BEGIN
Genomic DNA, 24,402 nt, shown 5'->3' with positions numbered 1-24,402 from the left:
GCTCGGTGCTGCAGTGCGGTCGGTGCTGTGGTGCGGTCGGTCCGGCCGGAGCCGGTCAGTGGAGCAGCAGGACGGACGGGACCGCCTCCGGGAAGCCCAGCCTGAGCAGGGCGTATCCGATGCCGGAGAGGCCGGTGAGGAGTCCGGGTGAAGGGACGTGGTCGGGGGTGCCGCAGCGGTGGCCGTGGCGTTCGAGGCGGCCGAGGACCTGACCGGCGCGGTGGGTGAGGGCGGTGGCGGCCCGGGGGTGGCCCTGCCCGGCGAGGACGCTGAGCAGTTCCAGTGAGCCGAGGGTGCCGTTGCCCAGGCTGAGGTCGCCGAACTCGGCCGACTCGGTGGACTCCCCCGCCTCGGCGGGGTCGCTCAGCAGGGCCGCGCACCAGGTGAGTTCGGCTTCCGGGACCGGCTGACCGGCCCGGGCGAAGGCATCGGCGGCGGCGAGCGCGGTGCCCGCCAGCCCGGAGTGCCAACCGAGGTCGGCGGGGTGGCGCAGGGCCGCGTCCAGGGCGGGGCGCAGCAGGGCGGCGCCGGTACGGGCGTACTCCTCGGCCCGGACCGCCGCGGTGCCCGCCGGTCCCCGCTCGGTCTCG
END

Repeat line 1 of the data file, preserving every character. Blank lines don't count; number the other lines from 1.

Genomic DNA, 24,402 nt, shown 5'->3' with positions numbered 1-24,402 from the left: